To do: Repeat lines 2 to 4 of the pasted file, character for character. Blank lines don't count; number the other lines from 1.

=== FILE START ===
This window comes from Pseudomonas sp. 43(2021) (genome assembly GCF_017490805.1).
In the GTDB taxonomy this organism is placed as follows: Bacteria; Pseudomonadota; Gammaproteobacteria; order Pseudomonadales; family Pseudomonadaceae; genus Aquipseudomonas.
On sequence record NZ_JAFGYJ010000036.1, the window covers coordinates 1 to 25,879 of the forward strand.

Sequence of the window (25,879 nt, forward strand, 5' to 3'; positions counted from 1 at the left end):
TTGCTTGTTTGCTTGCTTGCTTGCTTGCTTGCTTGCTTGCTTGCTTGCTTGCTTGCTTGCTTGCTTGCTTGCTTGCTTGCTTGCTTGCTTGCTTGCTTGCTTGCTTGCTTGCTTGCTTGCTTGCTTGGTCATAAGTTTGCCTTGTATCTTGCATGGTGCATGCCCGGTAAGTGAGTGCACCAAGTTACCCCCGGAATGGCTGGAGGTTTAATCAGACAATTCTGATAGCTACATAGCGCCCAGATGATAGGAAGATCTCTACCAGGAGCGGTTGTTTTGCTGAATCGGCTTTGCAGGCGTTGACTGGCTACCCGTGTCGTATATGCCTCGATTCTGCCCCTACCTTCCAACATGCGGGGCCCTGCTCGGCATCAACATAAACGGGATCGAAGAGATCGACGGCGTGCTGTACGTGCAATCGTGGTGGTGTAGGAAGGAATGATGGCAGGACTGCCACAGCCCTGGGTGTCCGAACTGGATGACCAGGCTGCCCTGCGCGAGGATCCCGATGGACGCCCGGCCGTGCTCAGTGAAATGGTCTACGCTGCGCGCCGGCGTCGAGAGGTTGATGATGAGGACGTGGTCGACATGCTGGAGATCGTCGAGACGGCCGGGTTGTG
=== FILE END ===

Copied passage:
In the GTDB taxonomy this organism is placed as follows: Bacteria; Pseudomonadota; Gammaproteobacteria; order Pseudomonadales; family Pseudomonadaceae; genus Aquipseudomonas.
On sequence record NZ_JAFGYJ010000036.1, the window covers coordinates 1 to 25,879 of the forward strand.

Sequence of the window (25,879 nt, forward strand, 5' to 3'; positions counted from 1 at the left end):